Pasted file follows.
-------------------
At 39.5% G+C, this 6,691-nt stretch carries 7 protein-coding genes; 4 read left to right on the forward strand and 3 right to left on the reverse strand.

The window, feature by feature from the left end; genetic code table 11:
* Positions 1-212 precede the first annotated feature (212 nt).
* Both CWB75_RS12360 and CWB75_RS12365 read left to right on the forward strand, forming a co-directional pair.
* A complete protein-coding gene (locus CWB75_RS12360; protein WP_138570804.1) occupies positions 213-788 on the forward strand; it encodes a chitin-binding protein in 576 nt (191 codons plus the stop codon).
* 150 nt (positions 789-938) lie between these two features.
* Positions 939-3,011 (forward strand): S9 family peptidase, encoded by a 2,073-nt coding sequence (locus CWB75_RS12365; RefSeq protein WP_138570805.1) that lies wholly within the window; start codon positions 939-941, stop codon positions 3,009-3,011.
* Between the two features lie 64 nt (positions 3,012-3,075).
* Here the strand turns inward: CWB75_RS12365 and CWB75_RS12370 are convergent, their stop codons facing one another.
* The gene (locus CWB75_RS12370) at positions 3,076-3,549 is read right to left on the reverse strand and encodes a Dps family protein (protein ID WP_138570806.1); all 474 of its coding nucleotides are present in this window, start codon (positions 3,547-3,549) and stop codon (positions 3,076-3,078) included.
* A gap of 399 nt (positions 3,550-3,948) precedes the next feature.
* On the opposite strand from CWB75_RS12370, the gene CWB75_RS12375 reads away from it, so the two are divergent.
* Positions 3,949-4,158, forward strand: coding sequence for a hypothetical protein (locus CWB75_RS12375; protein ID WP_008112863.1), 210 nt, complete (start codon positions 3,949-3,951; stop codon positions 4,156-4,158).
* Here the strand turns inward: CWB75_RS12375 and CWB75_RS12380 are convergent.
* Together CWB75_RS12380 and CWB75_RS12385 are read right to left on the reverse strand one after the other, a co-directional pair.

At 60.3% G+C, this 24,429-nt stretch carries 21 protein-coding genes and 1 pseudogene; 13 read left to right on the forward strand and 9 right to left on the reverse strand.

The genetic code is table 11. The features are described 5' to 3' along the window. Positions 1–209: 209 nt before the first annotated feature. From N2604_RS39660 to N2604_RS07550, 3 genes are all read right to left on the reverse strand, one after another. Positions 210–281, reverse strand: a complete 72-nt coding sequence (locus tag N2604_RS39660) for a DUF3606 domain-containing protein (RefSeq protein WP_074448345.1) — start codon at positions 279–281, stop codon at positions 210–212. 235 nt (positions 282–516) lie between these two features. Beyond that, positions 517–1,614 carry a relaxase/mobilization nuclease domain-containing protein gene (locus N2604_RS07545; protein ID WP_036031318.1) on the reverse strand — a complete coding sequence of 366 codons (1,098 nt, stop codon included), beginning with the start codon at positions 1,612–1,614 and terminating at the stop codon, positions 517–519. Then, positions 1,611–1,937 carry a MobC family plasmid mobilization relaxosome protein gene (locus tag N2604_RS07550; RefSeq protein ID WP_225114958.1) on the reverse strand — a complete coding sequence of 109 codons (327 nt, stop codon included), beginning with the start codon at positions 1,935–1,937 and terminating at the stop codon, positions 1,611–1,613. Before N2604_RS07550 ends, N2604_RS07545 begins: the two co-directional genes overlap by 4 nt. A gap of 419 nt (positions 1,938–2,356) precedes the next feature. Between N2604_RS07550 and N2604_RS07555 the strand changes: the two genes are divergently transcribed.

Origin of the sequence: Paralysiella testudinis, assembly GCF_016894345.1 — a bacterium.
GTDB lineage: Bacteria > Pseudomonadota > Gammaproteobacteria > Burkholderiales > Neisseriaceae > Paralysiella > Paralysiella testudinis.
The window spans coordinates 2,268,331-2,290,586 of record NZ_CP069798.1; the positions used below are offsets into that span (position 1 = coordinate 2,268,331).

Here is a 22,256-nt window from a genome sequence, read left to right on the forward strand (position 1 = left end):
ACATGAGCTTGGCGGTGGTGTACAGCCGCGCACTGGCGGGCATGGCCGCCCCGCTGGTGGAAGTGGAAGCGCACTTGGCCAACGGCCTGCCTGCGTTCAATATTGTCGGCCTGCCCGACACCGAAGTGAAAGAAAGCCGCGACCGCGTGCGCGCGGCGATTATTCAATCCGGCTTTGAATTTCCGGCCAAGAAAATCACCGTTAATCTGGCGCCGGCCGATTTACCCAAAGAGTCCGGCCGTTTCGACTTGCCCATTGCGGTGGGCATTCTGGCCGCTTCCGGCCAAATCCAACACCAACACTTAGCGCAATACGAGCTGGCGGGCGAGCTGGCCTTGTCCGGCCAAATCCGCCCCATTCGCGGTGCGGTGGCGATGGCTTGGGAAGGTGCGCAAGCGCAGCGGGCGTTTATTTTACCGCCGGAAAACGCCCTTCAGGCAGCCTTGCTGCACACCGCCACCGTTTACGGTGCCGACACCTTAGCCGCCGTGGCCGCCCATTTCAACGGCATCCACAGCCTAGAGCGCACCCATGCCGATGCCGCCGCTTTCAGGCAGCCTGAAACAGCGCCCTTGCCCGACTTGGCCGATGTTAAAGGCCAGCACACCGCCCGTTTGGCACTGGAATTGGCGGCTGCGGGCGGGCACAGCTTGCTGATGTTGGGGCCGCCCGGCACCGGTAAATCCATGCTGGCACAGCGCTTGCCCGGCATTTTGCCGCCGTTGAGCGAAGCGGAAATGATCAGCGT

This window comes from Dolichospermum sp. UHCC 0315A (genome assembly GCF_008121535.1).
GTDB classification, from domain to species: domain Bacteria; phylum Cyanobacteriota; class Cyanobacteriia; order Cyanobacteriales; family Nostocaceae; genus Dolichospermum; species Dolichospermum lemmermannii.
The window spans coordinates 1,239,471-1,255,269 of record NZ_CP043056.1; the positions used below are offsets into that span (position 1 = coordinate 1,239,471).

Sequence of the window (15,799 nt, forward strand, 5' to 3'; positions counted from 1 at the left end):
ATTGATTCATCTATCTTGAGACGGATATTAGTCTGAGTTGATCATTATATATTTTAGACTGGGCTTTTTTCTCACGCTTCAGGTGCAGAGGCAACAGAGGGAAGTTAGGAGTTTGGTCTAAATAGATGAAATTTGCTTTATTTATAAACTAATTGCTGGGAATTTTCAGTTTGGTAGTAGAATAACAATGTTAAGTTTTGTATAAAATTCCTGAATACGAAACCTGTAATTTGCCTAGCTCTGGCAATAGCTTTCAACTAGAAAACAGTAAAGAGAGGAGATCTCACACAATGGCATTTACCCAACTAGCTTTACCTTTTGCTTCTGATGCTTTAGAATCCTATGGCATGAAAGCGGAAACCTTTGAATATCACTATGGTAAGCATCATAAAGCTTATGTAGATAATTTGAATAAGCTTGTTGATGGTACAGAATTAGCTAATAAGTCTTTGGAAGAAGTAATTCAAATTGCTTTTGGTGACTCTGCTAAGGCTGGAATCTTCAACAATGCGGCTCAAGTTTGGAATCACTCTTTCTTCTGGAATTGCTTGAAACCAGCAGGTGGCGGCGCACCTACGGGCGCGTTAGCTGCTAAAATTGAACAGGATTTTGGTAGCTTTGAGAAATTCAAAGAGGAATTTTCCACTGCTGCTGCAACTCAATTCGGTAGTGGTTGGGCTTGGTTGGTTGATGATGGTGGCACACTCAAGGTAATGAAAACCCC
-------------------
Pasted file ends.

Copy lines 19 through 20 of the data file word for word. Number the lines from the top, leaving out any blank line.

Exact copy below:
GTDB lineage: Bacteria > Pseudomonadota > Gammaproteobacteria > Burkholderiales > Neisseriaceae > Paralysiella > Paralysiella testudinis.
The window spans coordinates 2,268,331-2,290,586 of record NZ_CP069798.1; the positions used below are offsets into that span (position 1 = coordinate 2,268,331).